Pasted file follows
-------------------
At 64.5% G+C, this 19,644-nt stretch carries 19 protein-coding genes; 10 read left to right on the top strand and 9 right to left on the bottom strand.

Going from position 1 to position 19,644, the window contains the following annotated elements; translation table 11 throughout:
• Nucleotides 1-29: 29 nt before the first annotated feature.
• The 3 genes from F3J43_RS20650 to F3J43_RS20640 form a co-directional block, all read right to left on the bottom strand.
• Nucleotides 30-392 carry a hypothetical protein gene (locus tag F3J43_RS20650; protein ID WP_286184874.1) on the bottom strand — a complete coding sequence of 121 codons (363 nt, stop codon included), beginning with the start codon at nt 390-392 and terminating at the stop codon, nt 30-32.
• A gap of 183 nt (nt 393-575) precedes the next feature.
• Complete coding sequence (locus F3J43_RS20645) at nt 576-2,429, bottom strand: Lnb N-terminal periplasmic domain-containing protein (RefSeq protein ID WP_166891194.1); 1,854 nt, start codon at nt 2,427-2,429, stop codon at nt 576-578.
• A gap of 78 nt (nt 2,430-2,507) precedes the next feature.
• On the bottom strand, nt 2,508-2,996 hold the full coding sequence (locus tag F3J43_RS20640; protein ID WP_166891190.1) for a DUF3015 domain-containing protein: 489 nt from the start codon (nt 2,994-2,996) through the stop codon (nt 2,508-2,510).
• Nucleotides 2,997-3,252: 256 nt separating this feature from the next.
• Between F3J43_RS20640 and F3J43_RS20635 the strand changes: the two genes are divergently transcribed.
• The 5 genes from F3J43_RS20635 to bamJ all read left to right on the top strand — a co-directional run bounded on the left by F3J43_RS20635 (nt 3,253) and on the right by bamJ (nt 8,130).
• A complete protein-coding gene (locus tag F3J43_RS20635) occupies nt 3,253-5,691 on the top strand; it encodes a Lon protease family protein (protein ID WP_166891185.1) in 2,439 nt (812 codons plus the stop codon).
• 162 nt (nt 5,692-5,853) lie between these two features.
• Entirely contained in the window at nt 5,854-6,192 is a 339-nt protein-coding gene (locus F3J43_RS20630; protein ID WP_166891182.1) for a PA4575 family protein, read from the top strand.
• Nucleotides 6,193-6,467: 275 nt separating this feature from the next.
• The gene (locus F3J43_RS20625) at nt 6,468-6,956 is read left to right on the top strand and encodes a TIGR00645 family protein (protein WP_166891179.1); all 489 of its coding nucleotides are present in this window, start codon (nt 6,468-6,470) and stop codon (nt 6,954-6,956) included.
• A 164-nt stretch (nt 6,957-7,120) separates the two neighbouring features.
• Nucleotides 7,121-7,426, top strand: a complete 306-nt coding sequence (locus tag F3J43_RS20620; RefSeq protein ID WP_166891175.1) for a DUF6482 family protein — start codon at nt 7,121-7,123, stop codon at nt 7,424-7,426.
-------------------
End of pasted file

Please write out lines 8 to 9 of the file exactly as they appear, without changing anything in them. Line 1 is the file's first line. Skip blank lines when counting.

• A gap of 78 nt (nt 2,430-2,507) precedes the next feature.
• On the bottom strand, nt 2,508-2,996 hold the full coding sequence (locus tag F3J43_RS20640; protein ID WP_166891190.1) for a DUF3015 domain-containing protein: 489 nt from the start codon (nt 2,994-2,996) through the stop codon (nt 2,508-2,510).